Keith A. Eddleman, MD. Director, Maternal-Fetal Medicine - Mount Sinai Medical CenterAssoc. Professor, Obstetrics, Gynecology and Reproductive Services Assoc. Professor, Human Genetics Mount Sinai Medical Center Author/Editor: Pregnancy for Dummi
Narrator: What pre-natal screening tests are available? What are the screening test available to a newly pregnant woman.
Keith Eddleman, MD, Maternal-Fetal Medicine: The newest test on the market is something called the first trimester screen, or the nuchal-translucency and basically it incorporates 5 different factors.One is maternal age, two is the overall size of the fetus, the crown-rump length of the fetus at that point, and then there are two maternal blood markers that are evaluated,and then the fifth thing is a measurement of a small space on the back of the baby's neck,called the nuchal-translucency, and all five of those things are put into an equation to yield a risk for chromosomal abnormalities.It's generally done between 10 and a half and 13 and a half weeks. The accuracy of the measurement of the nuchal translucency is greatest when it is done in that window.Some of the blood markers can be measured a little bit earlier, but most patients choose to have it all done right around the same time.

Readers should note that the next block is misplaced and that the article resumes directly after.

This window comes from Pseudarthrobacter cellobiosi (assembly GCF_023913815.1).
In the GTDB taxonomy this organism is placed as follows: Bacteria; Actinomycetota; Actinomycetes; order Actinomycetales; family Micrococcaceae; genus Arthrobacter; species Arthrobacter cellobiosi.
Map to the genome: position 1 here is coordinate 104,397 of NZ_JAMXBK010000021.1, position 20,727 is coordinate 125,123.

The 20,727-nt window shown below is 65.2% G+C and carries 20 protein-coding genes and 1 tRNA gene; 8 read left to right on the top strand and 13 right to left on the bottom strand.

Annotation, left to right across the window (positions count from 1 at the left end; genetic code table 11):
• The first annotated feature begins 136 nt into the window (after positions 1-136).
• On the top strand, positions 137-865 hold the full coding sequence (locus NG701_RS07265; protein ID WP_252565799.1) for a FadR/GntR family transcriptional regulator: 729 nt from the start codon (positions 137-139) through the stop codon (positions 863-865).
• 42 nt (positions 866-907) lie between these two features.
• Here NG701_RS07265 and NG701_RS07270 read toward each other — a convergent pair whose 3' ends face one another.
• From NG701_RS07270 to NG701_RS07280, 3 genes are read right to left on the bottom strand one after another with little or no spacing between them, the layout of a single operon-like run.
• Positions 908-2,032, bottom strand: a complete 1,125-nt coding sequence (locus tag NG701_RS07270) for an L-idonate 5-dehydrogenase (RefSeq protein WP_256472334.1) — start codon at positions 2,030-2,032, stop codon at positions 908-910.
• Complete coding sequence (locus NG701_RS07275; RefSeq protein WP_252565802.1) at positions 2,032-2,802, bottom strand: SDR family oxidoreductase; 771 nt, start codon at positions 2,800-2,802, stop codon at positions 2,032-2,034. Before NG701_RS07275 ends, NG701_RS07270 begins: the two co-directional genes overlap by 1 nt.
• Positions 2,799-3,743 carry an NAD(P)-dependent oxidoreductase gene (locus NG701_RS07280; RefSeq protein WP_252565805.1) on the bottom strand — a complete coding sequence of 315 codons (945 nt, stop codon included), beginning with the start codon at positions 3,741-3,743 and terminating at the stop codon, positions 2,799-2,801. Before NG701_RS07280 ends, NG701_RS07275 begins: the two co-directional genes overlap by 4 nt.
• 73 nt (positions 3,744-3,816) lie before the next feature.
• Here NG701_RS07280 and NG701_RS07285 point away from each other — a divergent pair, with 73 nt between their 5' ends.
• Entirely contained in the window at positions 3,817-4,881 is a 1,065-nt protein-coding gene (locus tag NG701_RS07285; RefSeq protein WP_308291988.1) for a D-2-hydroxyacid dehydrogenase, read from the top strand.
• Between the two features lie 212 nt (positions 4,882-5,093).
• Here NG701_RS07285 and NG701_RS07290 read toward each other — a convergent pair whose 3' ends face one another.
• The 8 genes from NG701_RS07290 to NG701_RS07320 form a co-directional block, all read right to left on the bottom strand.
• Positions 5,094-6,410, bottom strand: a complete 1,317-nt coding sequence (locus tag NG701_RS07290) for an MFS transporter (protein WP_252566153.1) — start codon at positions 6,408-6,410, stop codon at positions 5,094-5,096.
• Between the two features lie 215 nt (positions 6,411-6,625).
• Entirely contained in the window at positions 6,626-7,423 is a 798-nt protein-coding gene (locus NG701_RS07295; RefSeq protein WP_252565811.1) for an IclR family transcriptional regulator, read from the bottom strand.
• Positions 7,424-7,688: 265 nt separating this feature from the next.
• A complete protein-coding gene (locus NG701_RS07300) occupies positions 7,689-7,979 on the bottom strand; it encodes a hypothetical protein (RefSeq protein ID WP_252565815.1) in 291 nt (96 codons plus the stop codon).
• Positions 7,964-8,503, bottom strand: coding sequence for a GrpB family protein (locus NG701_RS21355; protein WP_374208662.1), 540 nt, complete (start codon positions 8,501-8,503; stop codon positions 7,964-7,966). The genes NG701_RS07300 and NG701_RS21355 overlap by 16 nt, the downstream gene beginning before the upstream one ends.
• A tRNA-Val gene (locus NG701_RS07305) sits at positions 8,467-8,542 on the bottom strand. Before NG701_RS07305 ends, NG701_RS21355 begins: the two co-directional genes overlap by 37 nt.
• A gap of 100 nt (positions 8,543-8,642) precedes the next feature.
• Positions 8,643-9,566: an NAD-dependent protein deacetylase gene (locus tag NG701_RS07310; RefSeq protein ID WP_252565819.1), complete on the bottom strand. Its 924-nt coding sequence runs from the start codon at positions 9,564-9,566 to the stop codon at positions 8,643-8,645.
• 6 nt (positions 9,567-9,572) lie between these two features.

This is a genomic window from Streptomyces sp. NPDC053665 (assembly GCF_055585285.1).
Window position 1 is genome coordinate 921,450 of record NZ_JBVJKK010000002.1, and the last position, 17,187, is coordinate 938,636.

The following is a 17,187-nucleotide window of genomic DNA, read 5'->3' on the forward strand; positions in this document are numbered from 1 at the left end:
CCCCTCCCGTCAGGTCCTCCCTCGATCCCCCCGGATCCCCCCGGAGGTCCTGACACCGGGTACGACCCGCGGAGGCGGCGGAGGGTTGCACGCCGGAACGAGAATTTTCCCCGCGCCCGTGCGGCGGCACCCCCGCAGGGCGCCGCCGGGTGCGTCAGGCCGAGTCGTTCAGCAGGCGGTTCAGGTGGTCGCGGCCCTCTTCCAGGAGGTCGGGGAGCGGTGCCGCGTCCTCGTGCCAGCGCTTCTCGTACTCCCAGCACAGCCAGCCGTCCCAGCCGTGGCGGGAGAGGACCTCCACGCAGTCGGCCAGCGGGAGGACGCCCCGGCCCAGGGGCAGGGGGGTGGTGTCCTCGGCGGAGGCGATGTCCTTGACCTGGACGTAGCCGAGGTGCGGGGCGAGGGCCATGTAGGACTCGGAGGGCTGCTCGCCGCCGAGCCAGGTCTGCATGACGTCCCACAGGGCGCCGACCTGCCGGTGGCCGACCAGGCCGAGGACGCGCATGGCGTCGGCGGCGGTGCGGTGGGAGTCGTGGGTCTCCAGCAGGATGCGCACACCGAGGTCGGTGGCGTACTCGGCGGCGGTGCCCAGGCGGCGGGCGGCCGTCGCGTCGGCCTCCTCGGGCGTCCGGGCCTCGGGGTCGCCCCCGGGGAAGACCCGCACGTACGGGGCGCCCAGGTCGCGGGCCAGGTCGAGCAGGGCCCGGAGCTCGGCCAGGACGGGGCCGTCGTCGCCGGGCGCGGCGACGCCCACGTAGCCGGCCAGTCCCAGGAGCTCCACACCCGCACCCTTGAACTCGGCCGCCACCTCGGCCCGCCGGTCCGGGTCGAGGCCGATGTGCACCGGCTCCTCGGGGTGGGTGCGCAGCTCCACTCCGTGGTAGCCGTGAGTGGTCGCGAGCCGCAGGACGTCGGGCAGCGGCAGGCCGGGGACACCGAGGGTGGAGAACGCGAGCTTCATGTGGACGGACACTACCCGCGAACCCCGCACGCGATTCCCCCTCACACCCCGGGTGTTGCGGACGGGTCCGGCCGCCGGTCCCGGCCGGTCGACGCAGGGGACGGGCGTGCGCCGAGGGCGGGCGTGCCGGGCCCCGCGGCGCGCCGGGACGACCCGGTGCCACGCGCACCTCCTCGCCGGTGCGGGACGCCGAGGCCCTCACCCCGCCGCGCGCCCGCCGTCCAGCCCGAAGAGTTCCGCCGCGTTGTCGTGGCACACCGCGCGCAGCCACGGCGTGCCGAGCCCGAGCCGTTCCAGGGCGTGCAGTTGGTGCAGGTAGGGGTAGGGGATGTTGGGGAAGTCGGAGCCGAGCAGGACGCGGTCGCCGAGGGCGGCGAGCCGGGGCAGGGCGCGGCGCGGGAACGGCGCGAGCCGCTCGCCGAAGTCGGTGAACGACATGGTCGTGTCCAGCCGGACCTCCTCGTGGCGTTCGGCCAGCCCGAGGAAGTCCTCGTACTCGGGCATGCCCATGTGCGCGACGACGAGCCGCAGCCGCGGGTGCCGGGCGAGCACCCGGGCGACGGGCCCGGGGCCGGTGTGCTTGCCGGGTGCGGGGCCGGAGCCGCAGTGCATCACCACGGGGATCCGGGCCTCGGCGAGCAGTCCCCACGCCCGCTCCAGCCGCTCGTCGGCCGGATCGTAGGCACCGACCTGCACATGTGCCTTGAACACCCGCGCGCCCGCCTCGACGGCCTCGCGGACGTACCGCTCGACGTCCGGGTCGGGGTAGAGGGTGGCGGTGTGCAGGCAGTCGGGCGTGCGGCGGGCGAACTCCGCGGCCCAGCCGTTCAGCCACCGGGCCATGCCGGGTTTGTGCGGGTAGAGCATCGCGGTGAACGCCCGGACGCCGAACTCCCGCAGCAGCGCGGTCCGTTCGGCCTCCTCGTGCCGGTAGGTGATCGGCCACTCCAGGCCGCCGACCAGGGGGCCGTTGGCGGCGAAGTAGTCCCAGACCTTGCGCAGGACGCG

Narrator: Is this an invasive procedure, or a blood test?
Keith Eddleman, MD, Maternal-Fetal Medicine: Well the screening test and the blood test is not considered invasive.The definition of an invasive procedure is when you actually use some sort of a needle or instrument to go inside the uterus itself,and that would be something like amniocentesis or chorionic villus sampling, CVS.CVS is usually done at 10 – 12 or 10 – 14 weeks, amniocenteses is usually done at 16 – 18 weeks.So many women who find out that they have a positive screen, or an increased risk for Down's Syndrome at the first trimester screen,they may decide to go on and have a CVS rather than waiting for an amniocentesis at 16 – 18 weeks.